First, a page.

S&P 100 Index Chart - last eleven months
On Thursday, when the Dow Industrials was trading around 9,200 I used the exact retracement technique above to outline a bullish trade in the Diamonds (DIA). A trader may have also found the technique beneficial on Thursday in the OEX. I'm not a big believer in "random market theory." I think the market trades off of levels because that's how big money looks at things. Now look what we can do for the sessions ahead to help us trade the OEX.
Every trading plan has some assumptions. My current assumption is that the MARKET is looking at the OEX as it relates to a range from or near 546.63 to 656. These numbers aren't "exact" so lets think of things in terms of round numbers and call it 545 to 660. Why on earth wouldn't I now attach a retracement bracket between these ranges and see if there is anything there that makes sense as it relates to "levels within a level" that the MARKET might be trading off of. All I'm doing here is placing a retracement bracket at a high near 660 and a low near 545 (I'm thinking like an institutional trader). To me this makes sense. As a trader, there's no way I would attempt to try and trade the OEX from 545 to 655 without having some sort of levels to be monitoring. Check this out!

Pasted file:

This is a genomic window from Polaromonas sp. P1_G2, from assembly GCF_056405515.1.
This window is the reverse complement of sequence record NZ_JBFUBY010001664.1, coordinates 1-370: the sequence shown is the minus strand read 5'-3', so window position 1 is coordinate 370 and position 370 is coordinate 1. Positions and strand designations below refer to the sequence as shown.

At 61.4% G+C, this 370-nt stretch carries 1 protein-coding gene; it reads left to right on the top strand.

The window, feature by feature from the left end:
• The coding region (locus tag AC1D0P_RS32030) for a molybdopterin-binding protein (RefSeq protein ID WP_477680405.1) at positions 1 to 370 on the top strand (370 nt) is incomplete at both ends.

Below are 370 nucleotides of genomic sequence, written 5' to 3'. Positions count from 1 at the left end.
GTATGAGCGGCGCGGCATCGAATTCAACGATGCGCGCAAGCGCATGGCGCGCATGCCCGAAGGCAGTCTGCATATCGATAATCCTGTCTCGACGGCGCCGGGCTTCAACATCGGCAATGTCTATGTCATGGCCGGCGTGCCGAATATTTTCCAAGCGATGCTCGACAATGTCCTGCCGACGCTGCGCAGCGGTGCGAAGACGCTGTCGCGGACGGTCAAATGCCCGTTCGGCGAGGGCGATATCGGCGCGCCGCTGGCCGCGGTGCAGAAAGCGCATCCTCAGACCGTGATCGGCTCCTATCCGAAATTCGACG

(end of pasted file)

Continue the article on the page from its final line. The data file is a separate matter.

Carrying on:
S&P 100 Index Chart - 60-minute interval